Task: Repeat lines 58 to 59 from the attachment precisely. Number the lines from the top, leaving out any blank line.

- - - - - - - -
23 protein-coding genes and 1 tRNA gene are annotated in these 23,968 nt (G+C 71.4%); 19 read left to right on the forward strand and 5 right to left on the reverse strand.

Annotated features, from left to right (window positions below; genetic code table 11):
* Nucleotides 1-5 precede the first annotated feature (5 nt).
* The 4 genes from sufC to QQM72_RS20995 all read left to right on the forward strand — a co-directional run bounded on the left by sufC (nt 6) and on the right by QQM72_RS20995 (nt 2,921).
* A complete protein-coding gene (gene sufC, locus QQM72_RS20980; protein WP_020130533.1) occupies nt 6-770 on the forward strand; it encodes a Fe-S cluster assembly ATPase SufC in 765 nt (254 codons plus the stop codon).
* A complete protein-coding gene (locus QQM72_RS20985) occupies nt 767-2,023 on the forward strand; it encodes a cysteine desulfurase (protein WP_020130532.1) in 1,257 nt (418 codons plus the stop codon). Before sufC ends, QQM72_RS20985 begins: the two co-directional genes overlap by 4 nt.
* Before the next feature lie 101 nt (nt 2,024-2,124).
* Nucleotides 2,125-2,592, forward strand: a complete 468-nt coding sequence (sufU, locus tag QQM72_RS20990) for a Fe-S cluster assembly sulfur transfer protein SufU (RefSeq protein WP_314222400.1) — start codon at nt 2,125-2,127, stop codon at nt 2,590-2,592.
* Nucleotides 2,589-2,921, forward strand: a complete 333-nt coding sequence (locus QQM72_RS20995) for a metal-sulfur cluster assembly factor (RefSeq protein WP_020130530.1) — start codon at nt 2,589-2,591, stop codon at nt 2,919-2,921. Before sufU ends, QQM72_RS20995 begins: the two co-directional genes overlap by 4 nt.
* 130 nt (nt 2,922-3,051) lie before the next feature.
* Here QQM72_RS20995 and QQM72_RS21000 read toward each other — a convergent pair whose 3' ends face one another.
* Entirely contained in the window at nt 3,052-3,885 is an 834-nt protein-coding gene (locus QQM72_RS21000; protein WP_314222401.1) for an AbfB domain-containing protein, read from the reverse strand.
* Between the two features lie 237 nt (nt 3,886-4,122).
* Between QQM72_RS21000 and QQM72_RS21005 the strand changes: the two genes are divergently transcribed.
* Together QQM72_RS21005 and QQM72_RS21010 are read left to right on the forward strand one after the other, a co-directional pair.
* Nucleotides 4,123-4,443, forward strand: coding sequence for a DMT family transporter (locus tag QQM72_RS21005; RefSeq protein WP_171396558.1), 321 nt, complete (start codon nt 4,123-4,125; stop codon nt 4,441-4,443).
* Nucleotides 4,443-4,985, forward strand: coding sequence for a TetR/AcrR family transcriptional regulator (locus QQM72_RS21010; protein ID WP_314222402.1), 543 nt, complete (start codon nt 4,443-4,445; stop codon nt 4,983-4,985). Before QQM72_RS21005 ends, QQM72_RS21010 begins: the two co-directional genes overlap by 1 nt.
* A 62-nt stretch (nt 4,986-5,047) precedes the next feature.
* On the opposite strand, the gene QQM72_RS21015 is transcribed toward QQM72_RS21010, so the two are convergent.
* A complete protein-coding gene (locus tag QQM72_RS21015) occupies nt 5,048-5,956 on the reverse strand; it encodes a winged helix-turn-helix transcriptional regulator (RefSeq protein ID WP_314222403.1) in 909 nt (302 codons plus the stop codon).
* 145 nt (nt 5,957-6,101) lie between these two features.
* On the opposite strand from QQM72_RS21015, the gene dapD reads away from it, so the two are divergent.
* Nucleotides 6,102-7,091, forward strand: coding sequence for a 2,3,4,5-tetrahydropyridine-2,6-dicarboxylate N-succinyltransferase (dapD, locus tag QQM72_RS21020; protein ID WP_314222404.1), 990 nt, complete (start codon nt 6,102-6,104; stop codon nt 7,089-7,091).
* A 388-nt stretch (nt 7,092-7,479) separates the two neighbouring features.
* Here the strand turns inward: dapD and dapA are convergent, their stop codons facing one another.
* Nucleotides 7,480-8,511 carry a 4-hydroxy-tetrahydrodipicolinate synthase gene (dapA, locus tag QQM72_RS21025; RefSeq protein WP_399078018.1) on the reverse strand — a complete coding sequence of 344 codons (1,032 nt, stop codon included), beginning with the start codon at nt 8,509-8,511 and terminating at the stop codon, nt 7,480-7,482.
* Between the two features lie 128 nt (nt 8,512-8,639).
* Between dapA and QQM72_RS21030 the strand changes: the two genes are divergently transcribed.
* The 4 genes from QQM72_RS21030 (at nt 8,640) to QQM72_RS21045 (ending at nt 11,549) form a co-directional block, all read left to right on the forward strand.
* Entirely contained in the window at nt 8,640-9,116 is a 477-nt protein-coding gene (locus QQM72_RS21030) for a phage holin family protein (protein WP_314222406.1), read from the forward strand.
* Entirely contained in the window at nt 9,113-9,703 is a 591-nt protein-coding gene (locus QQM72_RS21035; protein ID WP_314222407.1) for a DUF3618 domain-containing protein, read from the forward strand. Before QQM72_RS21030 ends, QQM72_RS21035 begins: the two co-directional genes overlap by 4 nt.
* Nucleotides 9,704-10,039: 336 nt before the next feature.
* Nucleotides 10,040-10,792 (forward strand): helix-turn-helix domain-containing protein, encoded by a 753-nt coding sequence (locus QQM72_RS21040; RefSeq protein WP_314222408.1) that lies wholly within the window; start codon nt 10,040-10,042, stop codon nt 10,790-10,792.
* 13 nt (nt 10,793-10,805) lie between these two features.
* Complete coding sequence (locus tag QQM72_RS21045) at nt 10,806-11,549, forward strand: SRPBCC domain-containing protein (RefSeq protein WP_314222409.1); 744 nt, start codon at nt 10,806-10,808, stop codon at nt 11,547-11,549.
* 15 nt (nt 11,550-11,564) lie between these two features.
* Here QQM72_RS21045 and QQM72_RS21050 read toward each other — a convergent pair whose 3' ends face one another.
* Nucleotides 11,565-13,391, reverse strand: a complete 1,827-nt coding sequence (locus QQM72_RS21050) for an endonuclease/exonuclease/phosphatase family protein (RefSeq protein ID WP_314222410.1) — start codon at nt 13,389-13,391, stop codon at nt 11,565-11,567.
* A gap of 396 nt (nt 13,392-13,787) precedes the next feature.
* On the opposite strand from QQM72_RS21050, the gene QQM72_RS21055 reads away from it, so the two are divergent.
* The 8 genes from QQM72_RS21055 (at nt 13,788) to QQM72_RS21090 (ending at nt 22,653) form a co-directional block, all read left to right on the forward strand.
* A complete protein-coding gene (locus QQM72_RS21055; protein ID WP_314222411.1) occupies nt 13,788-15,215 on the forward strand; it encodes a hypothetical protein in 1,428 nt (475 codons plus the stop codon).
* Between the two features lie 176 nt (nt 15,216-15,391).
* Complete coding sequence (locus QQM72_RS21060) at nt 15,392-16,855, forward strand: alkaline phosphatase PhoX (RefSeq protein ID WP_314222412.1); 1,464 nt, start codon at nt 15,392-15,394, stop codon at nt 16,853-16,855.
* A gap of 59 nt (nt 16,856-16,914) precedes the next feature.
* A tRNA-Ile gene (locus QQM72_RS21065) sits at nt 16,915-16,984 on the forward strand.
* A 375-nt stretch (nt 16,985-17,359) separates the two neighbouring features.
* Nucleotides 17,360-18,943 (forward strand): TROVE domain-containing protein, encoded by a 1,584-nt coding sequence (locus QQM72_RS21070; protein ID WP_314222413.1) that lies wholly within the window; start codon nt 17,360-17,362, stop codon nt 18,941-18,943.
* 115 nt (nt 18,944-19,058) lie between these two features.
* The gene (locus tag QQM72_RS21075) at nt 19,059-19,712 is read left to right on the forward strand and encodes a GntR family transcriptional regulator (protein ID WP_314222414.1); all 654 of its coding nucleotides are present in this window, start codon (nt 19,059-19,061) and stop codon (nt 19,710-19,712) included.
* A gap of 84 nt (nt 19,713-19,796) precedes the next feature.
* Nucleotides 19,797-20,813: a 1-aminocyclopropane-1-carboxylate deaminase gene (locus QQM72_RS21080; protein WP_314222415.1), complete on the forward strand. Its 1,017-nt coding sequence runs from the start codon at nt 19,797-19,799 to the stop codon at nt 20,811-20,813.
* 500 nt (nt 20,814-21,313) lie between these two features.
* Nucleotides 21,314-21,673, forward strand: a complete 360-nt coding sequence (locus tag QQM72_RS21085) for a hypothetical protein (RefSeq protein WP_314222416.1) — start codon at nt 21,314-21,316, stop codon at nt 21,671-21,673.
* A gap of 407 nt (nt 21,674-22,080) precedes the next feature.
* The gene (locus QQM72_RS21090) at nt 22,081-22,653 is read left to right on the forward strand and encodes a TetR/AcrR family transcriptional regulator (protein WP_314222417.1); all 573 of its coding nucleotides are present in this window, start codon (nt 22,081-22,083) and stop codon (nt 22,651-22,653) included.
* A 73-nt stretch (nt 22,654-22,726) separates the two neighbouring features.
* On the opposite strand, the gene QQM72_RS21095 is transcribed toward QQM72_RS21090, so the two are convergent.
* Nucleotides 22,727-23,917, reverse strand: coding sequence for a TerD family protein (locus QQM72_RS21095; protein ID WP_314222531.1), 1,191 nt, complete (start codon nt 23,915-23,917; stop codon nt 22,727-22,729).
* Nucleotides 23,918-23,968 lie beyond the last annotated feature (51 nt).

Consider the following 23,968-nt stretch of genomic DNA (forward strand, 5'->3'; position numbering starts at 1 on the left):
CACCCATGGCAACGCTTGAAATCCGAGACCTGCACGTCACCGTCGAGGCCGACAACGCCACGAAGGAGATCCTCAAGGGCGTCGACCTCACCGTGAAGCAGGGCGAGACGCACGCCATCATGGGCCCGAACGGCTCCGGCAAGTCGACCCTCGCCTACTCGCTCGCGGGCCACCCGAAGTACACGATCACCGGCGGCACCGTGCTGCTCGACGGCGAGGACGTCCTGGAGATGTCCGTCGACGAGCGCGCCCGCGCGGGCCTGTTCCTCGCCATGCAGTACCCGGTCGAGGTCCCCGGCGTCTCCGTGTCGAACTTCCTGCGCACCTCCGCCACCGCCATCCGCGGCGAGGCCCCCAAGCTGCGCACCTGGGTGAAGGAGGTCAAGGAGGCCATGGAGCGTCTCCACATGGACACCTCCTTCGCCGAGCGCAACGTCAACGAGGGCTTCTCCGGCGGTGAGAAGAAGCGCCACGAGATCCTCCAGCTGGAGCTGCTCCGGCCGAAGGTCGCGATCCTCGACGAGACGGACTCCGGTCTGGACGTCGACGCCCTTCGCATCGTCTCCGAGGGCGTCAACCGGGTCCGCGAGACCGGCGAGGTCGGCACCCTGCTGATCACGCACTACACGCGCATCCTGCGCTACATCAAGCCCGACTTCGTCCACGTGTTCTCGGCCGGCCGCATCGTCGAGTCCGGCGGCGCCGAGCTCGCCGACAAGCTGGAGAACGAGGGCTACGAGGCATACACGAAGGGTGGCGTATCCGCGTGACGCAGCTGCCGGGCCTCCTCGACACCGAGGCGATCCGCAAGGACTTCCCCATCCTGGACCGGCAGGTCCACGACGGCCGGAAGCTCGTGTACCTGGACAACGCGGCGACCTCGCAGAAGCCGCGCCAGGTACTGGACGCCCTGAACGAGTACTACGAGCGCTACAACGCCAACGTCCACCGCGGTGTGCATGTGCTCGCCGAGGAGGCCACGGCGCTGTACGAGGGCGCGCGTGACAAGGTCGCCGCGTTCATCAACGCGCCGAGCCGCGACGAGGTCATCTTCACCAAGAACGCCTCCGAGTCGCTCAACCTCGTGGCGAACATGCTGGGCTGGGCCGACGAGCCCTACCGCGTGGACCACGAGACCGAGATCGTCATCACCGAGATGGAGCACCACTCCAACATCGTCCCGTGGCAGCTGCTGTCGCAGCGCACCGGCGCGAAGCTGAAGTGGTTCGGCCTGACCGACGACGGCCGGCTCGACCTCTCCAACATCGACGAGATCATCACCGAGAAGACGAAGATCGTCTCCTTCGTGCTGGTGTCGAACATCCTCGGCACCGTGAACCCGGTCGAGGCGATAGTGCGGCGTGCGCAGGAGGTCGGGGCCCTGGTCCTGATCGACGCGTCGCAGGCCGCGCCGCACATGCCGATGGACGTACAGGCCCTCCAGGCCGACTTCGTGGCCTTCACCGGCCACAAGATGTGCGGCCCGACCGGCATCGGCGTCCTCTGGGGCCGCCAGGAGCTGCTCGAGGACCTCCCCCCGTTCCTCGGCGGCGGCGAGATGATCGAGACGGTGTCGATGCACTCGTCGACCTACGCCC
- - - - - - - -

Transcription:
* On the opposite strand, the gene QQM72_RS21095 is transcribed toward QQM72_RS21090, so the two are convergent.
* Nucleotides 22,727-23,917, reverse strand: coding sequence for a TerD family protein (locus QQM72_RS21095; protein ID WP_314222531.1), 1,191 nt, complete (start codon nt 23,915-23,917; stop codon nt 22,727-22,729).